If your home has original coving – whether Victorian, Edwardian or Georgian – or more contemporary ceiling cornicing, then chances are it'll need some TLC as part of your house renovation. Layers of paint that build up over years can obscure the detail of the coving and need stripping back so that you can get a smooth, even finish.
Cracks can also appear in the coving that need careful filling before you apply another coat of paint. We've teamed up with builder Sian Astley (opens in new tab) to produce a step-by-step video guide to restoring your cornicing.
Once your coving is restored, check out our guides to painting a room and painting a ceiling.
Before you start, make sure you have the right tools. You’ll need:
- A paint stripping product like Peelaway, if required
- Ladder or platform to safely stand on
- Clean water
- Light disinfectant
- Non-abrasive sponges
- Soft filler
- Clean brush
- Paint, if using
Related articles: How to prepare and paint a wall | How to cut in when painting a wall or ceiling | How to paint a door
1. Strip off layers of paint
If your coving is covered in thick layers of paint, use a product like Peelaway to get it strip it back to the plaster and then you can paint from scratch. A paste is applied to the coving using a spatula, brush or trowel and the surface is then covered with a poultice blanket for the required amount of time. When stripping is complete, the blanket, paste and paint are removed with the stripped paint sticking to the blanket to prevent any harmful particles becoming airborne.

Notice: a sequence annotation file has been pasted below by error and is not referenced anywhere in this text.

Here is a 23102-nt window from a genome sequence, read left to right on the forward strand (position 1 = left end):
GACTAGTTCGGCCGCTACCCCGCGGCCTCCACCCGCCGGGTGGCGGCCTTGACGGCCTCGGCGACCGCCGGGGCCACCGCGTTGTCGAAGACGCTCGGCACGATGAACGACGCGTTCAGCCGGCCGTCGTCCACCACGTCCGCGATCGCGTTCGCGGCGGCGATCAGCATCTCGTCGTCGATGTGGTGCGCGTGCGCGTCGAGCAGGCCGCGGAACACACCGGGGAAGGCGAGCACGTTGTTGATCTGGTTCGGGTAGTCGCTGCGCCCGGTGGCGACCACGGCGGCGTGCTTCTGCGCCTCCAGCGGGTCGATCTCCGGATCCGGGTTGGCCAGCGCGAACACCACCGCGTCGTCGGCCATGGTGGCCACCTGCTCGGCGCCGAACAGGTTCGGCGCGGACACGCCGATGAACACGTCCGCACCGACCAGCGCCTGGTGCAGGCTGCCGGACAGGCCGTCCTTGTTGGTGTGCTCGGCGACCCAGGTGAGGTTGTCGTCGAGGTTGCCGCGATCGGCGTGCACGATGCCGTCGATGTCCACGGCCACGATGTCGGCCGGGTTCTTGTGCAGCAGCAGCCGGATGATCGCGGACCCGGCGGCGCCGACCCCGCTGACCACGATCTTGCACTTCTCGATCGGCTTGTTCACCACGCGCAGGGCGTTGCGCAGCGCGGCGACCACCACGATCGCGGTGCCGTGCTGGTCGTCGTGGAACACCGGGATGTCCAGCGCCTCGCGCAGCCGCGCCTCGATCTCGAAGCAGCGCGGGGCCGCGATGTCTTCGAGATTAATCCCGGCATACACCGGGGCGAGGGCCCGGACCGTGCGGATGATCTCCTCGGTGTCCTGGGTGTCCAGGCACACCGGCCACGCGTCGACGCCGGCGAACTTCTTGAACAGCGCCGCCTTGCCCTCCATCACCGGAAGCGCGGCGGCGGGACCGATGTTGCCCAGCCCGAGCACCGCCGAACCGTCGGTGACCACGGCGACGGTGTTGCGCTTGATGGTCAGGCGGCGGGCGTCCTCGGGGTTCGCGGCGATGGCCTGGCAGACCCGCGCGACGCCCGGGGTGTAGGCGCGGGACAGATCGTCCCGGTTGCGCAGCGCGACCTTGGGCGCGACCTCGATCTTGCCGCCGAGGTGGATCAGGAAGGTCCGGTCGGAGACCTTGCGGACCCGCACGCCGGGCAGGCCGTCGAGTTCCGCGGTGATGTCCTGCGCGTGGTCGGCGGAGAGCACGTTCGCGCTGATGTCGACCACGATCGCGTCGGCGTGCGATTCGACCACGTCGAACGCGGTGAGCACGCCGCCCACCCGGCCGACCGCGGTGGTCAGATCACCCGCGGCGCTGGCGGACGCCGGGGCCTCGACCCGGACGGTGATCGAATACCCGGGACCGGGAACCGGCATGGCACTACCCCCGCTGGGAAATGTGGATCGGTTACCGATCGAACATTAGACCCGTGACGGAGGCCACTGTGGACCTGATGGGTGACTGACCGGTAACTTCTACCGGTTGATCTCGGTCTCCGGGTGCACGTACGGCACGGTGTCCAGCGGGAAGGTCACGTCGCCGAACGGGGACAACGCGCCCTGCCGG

2. Sand and clean
If you don't have layers of paint to strip off, then start by giving the coving a sand and a good clean. Use sheets of sandpaper that you can shape into the nooks and crannies, then apply a mild detergent spray and then wipe off with clean water.
3. Refine the edges
To make the most of the decorative cornice, restoring defined, crisp edges is key. Using a small chisel or blade, carefully skim along the edge or the front-facing groove first to highlight the corners and right angles, chipping away any excess paint to get a smooth finish. Do the same along the other lines of your cornice, working down to the bottom, but being careful not to chop away too much and compromise the original shape.
4. Repair any cracks
Original cornice may have become damaged over the years, or you may find cracks that have been covered with paint once you’ve stripped it back.
First, use a small chisel to carefully chip away the edges of the crack, resulting in a more even surface, and then sand away any lumps so that the area is smooth.
Using a spatula or wide chisel, apply a pre-prepared soft filler to the area, filling the crack and smoothing over, so that when paint is applied, the finish is seamless. Make sure to not overload the filler – it’s best to use a little bit at a time and top up with more if required.
5. Clean the cornice again
After refining the edges and applying filler (and waiting for this to dry), clean the cornice with a cloth and clean water to remove dust. Finish by spraying on sugar soap and wiping away residue before you begin painting.
6. Apply your paint
You may like to leave your cornice stripped for a distressed look, but if you’re planning to paint it, use a basic matt emulsion. Apply the first coat, leave to dry and then paint over with a second coat. If you stripped the coving right back to the plaster, then you'll need to apply a primer before you begin applying your emulsion.
Check out these related articles
- Learn how to paint a room, walls and all, with our handy guide
- Find out how to cut in when painting walls and ceilings